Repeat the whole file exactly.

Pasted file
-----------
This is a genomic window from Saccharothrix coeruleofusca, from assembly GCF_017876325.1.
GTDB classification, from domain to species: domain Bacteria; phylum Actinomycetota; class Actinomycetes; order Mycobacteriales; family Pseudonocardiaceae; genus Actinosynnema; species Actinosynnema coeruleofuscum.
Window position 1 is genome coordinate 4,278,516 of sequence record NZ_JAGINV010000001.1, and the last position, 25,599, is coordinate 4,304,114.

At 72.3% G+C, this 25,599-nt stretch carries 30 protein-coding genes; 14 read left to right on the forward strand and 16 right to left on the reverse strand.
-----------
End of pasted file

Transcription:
This is a genomic window from Saccharothrix coeruleofusca, from assembly GCF_017876325.1.
GTDB classification, from domain to species: domain Bacteria; phylum Actinomycetota; class Actinomycetes; order Mycobacteriales; family Pseudonocardiaceae; genus Actinosynnema; species Actinosynnema coeruleofuscum.
Window position 1 is genome coordinate 4,278,516 of sequence record NZ_JAGINV010000001.1, and the last position, 25,599, is coordinate 4,304,114.

At 72.3% G+C, this 25,599-nt stretch carries 30 protein-coding genes; 14 read left to right on the forward strand and 16 right to left on the reverse strand.